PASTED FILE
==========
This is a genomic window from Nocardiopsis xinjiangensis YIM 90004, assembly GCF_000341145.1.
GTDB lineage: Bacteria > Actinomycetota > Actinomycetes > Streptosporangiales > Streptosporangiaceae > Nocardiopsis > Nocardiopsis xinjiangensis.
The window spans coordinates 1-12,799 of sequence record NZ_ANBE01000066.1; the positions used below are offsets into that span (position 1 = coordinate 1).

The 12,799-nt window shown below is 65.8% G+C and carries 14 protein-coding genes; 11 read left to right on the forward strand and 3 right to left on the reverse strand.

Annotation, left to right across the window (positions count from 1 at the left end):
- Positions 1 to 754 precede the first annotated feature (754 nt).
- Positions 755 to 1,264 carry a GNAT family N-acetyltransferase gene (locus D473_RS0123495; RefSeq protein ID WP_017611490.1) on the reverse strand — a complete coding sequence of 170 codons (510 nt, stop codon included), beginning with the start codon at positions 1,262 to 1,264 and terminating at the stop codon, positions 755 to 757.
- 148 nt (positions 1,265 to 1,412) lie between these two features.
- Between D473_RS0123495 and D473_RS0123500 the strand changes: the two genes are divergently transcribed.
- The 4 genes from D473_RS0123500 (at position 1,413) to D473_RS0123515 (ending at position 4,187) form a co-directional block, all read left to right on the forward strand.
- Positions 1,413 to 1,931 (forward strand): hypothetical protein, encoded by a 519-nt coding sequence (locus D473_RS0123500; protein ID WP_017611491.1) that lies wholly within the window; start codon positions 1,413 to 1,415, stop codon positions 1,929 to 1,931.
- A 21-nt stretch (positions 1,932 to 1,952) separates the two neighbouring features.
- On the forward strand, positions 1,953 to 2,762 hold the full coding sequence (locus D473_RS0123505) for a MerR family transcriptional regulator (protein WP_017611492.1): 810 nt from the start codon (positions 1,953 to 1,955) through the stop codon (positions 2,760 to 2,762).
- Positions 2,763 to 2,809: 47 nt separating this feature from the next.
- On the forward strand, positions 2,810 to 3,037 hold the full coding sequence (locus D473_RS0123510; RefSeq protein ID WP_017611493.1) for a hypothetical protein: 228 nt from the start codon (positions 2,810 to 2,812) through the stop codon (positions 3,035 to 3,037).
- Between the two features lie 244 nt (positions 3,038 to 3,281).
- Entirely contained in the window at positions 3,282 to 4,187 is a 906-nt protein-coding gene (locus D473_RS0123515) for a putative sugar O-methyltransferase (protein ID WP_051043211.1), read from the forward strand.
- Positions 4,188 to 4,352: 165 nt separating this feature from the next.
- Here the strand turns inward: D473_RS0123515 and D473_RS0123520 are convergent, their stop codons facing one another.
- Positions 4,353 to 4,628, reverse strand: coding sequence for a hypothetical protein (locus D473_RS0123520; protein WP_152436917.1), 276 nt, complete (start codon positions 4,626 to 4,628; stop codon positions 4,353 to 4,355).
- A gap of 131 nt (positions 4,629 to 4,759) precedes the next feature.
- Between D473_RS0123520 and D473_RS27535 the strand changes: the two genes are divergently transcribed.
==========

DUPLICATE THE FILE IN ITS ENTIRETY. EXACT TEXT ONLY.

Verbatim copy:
This is a genomic window from Nocardiopsis xinjiangensis YIM 90004, assembly GCF_000341145.1.
GTDB lineage: Bacteria > Actinomycetota > Actinomycetes > Streptosporangiales > Streptosporangiaceae > Nocardiopsis > Nocardiopsis xinjiangensis.
The window spans coordinates 1-12,799 of sequence record NZ_ANBE01000066.1; the positions used below are offsets into that span (position 1 = coordinate 1).

The 12,799-nt window shown below is 65.8% G+C and carries 14 protein-coding genes; 11 read left to right on the forward strand and 3 right to left on the reverse strand.

Annotation, left to right across the window (positions count from 1 at the left end):
- Positions 1 to 754 precede the first annotated feature (754 nt).
- Positions 755 to 1,264 carry a GNAT family N-acetyltransferase gene (locus D473_RS0123495; RefSeq protein ID WP_017611490.1) on the reverse strand — a complete coding sequence of 170 codons (510 nt, stop codon included), beginning with the start codon at positions 1,262 to 1,264 and terminating at the stop codon, positions 755 to 757.
- 148 nt (positions 1,265 to 1,412) lie between these two features.
- Between D473_RS0123495 and D473_RS0123500 the strand changes: the two genes are divergently transcribed.
- The 4 genes from D473_RS0123500 (at position 1,413) to D473_RS0123515 (ending at position 4,187) form a co-directional block, all read left to right on the forward strand.
- Positions 1,413 to 1,931 (forward strand): hypothetical protein, encoded by a 519-nt coding sequence (locus D473_RS0123500; protein ID WP_017611491.1) that lies wholly within the window; start codon positions 1,413 to 1,415, stop codon positions 1,929 to 1,931.
- A 21-nt stretch (positions 1,932 to 1,952) separates the two neighbouring features.
- On the forward strand, positions 1,953 to 2,762 hold the full coding sequence (locus D473_RS0123505) for a MerR family transcriptional regulator (protein WP_017611492.1): 810 nt from the start codon (positions 1,953 to 1,955) through the stop codon (positions 2,760 to 2,762).
- Positions 2,763 to 2,809: 47 nt separating this feature from the next.
- On the forward strand, positions 2,810 to 3,037 hold the full coding sequence (locus D473_RS0123510; RefSeq protein ID WP_017611493.1) for a hypothetical protein: 228 nt from the start codon (positions 2,810 to 2,812) through the stop codon (positions 3,035 to 3,037).
- Between the two features lie 244 nt (positions 3,038 to 3,281).
- Entirely contained in the window at positions 3,282 to 4,187 is a 906-nt protein-coding gene (locus D473_RS0123515) for a putative sugar O-methyltransferase (protein ID WP_051043211.1), read from the forward strand.
- Positions 4,188 to 4,352: 165 nt separating this feature from the next.
- Here the strand turns inward: D473_RS0123515 and D473_RS0123520 are convergent, their stop codons facing one another.
- Positions 4,353 to 4,628, reverse strand: coding sequence for a hypothetical protein (locus D473_RS0123520; protein WP_152436917.1), 276 nt, complete (start codon positions 4,626 to 4,628; stop codon positions 4,353 to 4,355).
- A gap of 131 nt (positions 4,629 to 4,759) precedes the next feature.
- Between D473_RS0123520 and D473_RS27535 the strand changes: the two genes are divergently transcribed.